Shelf Life of a 30 Year Loan

Over the years, in my mortgage business where I usually get the standard 30-year loan for most of my clients, I have noticed one thing.
My clients have been losing an average of $140 per month for about 5 to 7 years at a time.  That’s an average of $8,400 to $11,760 which they could have in their savings, rather than paying it to the bank for what most would say is “peace of mind”.  
Yet, if you ask me, having that money in my bank account would be even more peaceful.  ?

Most banks put a shelf life of 5 to 7 years on the 30-year loan. Why?
Because, everyone’s life changes quite a bit within that time.
Think about it: What was your life like 7 years ago?  And seven years before that?  What about 7 years from now?
Because of this, my clients and most people in the country, refinance about every 4 to 7 years. Within this time so many things can happen:
o   People get marriedo   People get divorcedo   Have a childo   Lose a jobo   Change jobso   Have a parent move ino   Children getting marriedo   Children going to collegeo   Rates dropo   Sell to upgrade or downgrade the home
Because of these life changes, people usually need to change their mortgage to assist them with what they are needing in their life.
There are some other loans that will work great for these people. Yet, most everyone wants the “security” of the 30-year fixed, so they usually opt for this loan and commit to a higher rate and payment for the next 5 to 7 years.
These other loans are known as ARM’s:  adjustable rate mortgages that are 30 year loans and they are only fixed for: 3, 5, 7 and 10 years.  They all offer a lower rate and shorter fixed period that will provide higher savings over that time, compared to the 30-year loan.
So let’s say a client has this 400K loan:

  • 30 year fixed is 4.875% = $2,116.33  / mo.
  • 10/1 arm is 4.5% = $2,026.74.  $89.59 savings ($1,075.08 / year) over 5 years $5,375.40
  • 7/1 arm is 4.25% = $1,967.76. $148.57 ($1,782.84 / year) over 5 years $8,914.20

The hardest part about getting these savings is getting over the “fear” of the adjustable rate loan. I’ve even had clients want to buy down the rate to the 10/1 arm so they pay 1.5 points.  A point is a % of the loan.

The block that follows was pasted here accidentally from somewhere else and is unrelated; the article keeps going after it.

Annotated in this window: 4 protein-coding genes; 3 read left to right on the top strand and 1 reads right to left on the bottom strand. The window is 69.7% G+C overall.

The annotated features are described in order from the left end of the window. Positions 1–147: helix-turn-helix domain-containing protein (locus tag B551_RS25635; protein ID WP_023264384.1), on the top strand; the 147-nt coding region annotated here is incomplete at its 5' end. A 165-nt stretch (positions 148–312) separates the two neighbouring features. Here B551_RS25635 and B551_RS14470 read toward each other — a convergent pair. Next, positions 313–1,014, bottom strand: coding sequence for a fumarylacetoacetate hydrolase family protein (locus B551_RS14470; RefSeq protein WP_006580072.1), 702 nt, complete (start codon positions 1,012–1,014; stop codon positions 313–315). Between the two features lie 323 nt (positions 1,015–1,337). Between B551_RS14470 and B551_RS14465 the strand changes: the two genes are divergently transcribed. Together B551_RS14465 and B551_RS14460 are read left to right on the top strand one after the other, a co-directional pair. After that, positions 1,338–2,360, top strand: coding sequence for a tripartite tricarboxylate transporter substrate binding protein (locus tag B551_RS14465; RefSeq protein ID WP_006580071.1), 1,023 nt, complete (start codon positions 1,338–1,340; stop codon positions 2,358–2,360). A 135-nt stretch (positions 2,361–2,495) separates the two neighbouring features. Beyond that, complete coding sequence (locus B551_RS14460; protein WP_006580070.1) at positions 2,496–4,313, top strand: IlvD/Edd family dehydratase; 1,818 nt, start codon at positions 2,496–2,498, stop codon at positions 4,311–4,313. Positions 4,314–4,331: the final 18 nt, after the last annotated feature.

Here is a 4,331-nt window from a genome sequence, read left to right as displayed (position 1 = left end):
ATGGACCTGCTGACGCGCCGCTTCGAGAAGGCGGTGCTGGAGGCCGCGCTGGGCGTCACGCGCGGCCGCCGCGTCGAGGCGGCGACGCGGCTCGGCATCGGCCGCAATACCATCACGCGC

So paying 1.5 point is paying 1.5% of the loan amount:  on a 400K loan that’s 6K.Again the idea is:  “This is the last loan I’m gong to get”,  and I want the payments low and after a 5 years I’ll be paying less.
Yes, that is true. IF, and it’s a big IF, you keep that loan for 30 years or even just 10.  
Yet inevitably 4 to 7 years later, I end up getting the call.  Hey Cezar, how are things? My daughter is going to college this year and we need about 40K to pay for tuition and to fix up the house a bit. What are the rates today?  And guess what, they are asking about the rate for another 30-year fixed loan.
That’s it, their mortgage payment was not only higher every month for 5 years, but the balance is higher too because they rolled those points into the loan last time.
It’s hard to get past this fear of the Adjustable…  rates could go higher by then.  My response to that is yes, they may be higher. Yet, most likely they will be needing to refinance at that time anyway.
What I have also noticed is how hard we work and bust our butts to make sure we pay everyone else, yet when it comes to ourselves, we just slack off.
So the next time you sit down to think about your mortgage and the largest payment you have, think about how your life is going to change and if you can be comfortable with the ARM product.  Heck, at least look at the numbers.  The savings could be huge over 10 years and that extra money in the bank will offer much more peace of mind while you’re refinancing for the 3rd time in 15 years.

If you find this information interesting, or helpful and want to hear more on this topic, please let me know, and feel free to reach out and setup a meeting to review your situation.

Leave A Comment

Your email address will not be published. Required fields are marked *